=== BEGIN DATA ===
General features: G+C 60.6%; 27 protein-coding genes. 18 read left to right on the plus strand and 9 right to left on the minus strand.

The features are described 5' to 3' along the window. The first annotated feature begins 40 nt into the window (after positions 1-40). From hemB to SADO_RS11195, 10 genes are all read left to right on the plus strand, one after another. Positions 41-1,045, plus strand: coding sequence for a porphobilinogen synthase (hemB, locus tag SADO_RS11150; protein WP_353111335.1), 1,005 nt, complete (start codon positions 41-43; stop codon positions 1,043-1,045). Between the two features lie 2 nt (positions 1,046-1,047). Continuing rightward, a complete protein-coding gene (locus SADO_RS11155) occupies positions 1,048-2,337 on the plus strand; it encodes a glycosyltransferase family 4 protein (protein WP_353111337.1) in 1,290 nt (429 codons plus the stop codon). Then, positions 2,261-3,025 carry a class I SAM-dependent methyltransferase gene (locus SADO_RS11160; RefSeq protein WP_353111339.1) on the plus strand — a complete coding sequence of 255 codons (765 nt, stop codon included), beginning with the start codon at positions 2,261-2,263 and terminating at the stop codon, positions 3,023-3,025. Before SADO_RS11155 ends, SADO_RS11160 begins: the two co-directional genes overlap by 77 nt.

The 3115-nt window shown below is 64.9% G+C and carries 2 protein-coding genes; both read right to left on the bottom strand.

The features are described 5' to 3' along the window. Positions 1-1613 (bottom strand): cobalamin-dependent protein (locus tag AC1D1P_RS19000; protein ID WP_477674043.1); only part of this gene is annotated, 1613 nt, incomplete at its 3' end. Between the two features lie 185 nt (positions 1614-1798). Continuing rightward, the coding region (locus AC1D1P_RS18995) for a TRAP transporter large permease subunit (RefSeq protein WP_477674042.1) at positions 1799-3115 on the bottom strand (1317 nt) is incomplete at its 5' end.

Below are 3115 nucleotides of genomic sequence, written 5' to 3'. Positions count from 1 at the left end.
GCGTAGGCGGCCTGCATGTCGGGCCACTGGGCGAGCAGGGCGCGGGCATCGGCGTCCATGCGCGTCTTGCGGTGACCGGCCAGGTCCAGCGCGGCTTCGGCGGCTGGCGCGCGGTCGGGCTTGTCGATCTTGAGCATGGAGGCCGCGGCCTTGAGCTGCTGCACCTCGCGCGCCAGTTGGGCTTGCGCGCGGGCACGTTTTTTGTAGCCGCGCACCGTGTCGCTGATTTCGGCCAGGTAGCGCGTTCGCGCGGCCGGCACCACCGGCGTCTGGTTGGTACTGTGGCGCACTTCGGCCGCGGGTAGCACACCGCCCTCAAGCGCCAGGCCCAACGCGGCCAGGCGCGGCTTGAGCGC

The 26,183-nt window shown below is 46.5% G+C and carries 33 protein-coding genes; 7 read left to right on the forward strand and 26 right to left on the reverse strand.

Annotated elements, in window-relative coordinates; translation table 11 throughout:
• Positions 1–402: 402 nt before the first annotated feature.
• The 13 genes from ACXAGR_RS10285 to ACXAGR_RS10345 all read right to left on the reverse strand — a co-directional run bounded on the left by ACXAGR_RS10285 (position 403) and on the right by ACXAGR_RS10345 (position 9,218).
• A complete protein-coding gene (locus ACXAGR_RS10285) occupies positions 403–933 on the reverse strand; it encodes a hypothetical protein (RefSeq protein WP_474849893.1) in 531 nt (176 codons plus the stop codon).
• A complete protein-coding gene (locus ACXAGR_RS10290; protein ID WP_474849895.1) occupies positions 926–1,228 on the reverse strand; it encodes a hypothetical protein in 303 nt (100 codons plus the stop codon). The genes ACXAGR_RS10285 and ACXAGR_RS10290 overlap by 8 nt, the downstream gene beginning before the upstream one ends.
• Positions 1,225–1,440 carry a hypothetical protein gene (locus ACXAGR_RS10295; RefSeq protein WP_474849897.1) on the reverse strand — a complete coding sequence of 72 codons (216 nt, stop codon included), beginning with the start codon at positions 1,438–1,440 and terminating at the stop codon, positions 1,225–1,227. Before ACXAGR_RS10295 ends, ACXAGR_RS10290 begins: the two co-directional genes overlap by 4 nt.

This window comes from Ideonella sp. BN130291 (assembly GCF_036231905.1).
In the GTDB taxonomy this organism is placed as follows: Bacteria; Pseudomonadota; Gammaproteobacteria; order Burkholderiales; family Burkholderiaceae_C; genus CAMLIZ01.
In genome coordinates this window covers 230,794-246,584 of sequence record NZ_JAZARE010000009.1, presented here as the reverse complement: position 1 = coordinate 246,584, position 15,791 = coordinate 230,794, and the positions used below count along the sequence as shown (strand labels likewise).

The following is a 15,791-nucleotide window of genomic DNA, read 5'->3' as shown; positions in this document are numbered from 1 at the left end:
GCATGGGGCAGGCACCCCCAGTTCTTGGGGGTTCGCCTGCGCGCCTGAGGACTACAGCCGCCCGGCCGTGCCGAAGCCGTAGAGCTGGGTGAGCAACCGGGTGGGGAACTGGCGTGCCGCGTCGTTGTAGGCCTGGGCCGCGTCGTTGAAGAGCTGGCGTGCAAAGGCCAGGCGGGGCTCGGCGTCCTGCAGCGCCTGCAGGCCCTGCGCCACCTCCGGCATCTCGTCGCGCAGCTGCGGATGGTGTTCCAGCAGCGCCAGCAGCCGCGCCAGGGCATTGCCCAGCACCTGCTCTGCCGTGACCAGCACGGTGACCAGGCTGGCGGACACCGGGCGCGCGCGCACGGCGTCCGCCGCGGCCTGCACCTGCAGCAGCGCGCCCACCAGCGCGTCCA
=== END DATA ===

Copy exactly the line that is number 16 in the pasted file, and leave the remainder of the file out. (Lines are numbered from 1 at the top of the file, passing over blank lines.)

In genome coordinates this window covers 230,794-246,584 of sequence record NZ_JAZARE010000009.1, presented here as the reverse complement: position 1 = coordinate 246,584, position 15,791 = coordinate 230,794, and the positions used below count along the sequence as shown (strand labels likewise).